(Eros and Hades exit right.)
(Becomes aware of the Nymphs.) You are either here to help me tend to the flowers, or you are serving as spies for my mother. Your silence answers my question. Still, I insist that you tell me. What were her exact instructions to you?
We are her eyes and ears. Should danger come to you, we are to let her know.
She forgets that I possess power, too, but as I cannot contradict my mother’s orders to you, I shall make them more specific. If you are serving as her eyes and ears, you do not need to alert her unless there is danger, and I shall appoint myself judge of that matter. If I feel threatened, I shall say so.
To serve you, we’re obliged.
(Recede into the background. Whenever they speak again, they may step forward.)
(Studies the sky.) This is an unusual day, indeed—both the sun and the moon, Apollo and his twin sister Artemis, sharing the sky. Respectively, they are the left and right eyes of the Heavens.
A dark, foreboding cloud across the heavens creeps, but which will it conceal, Apollo or his sister Artemis? Perhaps, the sun. Perhaps, the moon. The answer lies below. Persephone decides.
(Apollo enters right and Artemis enters left. They strike characteristic poses. In the style of a kabuki mie, Stagehands present their costumes to the audience.)
Confidence, reason, restraint of one’s emotions, truth, and peace of mind.
Mystery, darkness, the thrill of discovery, unbridled passion.
Persephone approached the moon with just a step, and then another step. In that direction, she continued.
(Persephone begins to cross left. The stagehands slowly conceal Apollo with a cloth.)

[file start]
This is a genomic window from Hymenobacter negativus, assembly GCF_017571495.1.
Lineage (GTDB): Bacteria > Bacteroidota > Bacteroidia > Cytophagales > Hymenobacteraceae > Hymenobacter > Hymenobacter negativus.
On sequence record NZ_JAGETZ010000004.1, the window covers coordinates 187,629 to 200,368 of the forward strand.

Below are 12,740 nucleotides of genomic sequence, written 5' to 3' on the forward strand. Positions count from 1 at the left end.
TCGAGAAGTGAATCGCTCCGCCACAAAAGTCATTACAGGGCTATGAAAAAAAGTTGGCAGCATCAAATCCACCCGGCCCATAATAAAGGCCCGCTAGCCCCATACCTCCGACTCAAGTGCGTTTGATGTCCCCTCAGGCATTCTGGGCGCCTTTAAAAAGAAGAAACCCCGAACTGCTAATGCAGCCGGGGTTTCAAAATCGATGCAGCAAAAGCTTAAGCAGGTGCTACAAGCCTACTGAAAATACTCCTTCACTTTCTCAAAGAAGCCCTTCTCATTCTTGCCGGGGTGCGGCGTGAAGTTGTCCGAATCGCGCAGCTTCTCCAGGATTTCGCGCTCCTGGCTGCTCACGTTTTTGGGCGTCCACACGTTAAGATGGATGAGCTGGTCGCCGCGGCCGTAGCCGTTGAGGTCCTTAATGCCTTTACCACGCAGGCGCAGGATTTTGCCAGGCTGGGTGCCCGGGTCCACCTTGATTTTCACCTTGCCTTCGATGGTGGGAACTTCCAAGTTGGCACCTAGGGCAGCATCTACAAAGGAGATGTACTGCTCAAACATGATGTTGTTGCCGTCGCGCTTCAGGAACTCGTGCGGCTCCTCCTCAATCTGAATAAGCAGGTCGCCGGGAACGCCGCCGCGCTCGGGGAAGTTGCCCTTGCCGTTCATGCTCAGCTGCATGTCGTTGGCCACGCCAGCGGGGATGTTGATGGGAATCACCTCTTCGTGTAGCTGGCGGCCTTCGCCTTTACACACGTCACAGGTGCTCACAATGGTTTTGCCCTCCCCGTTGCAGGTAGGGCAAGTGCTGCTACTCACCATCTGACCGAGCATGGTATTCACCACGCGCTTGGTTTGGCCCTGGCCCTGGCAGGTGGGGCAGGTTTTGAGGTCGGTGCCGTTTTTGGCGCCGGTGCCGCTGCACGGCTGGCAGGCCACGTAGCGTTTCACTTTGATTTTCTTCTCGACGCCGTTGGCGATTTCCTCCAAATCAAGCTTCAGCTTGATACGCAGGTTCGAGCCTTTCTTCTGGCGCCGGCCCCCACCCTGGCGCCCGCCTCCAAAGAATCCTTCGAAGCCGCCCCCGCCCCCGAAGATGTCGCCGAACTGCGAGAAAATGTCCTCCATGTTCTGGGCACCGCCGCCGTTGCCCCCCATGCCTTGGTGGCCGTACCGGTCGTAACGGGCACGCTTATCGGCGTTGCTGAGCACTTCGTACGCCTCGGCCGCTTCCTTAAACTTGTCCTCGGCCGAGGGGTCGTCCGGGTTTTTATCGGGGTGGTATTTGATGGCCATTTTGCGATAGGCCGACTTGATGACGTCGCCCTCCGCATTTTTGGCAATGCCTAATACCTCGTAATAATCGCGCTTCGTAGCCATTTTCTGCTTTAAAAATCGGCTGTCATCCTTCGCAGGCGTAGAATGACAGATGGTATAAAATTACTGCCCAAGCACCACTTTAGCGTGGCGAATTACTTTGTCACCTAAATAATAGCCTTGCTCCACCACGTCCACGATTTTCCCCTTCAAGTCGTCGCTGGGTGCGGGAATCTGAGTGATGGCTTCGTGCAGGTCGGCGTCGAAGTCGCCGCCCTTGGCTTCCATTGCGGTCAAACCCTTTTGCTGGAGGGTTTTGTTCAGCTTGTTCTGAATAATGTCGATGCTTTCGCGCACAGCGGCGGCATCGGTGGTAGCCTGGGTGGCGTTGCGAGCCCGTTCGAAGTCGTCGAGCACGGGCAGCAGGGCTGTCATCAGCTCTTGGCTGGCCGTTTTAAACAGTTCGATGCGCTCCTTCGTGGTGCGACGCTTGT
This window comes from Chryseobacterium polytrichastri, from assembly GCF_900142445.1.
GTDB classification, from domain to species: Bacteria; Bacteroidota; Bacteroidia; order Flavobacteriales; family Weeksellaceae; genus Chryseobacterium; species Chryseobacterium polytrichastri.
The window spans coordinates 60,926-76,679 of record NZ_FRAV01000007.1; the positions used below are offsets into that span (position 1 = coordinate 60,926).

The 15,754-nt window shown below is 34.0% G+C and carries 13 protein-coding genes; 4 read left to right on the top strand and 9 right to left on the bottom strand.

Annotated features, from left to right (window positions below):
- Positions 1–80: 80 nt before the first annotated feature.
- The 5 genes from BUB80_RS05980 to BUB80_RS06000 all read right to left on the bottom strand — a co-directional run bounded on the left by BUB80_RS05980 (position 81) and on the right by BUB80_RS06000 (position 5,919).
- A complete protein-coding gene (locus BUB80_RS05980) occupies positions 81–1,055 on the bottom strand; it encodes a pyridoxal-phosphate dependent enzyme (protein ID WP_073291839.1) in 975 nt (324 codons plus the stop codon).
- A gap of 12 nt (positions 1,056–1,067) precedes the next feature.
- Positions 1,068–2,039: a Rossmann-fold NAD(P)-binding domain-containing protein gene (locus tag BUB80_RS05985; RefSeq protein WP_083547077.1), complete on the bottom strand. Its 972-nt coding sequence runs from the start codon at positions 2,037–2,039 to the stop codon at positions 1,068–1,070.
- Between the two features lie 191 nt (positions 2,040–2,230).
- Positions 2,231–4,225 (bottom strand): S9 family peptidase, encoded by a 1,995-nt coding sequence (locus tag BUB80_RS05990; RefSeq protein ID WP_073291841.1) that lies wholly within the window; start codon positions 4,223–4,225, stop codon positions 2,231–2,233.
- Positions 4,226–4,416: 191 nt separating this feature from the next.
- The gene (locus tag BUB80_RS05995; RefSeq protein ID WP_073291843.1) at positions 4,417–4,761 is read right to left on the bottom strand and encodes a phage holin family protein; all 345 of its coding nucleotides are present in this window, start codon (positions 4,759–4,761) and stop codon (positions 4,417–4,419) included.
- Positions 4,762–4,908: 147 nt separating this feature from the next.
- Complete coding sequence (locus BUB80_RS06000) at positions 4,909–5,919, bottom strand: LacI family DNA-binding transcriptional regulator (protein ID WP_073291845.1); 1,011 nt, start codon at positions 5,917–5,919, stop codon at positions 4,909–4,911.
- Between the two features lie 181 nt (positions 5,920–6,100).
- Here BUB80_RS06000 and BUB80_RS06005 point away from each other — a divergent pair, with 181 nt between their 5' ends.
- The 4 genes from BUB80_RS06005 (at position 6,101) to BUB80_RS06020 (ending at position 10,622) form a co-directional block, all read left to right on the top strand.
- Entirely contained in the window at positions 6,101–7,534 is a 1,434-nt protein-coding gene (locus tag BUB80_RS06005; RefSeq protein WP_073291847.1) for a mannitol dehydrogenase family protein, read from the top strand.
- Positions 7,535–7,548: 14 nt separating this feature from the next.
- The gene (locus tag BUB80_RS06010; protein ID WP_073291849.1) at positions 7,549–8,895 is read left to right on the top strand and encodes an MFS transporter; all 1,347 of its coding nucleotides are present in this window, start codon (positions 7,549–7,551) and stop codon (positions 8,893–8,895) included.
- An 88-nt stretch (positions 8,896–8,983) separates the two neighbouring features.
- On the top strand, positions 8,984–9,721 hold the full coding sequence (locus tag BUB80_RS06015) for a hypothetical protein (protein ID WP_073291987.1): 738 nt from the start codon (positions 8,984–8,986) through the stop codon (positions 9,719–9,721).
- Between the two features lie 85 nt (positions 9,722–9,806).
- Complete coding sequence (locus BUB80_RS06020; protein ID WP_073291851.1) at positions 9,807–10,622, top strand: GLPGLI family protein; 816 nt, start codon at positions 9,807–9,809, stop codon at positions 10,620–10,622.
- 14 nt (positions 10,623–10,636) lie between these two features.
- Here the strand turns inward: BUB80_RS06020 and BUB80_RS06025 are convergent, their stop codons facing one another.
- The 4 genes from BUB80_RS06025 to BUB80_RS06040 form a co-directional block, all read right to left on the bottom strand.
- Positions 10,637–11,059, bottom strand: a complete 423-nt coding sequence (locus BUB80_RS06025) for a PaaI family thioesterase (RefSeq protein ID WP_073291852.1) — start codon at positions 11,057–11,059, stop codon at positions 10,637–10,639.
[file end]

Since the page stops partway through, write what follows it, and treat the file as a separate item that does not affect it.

As she did, the clouds began to block Apollo’s watchful eye.
(Apollo exits right, and Artemis exits left. The stagehands unfurl and undulate a piece of cloth that represents the ground. Sound effect—quiet sounds BUILD TO a clamorous climax.)
In the distance, a rumble was heard, like the faraway thunder of Zeus. As the tremor grew stronger and louder, Persephone fell to her knees. A crevasse had divided the ground. The new crevasse revealed a cave, in which sat the silhouetted form of Hades, in disguise.
(Hades enters in disguise via a trapdoor or special effect. Using the same cloth, the stagehands create a cave around him. When he strikes a characteristic pose, sound effect—a low, ominous sound.)
At first, the goddess felt an apprehension. Still, her curiosity compelled her to persist. No trace of malice in his grin did she perceive.
Who are you?
I am a spirit from below. The tremors of Hephaestus, forging the armor of the gods, have brought our two worlds together. Will you join me in my shelter?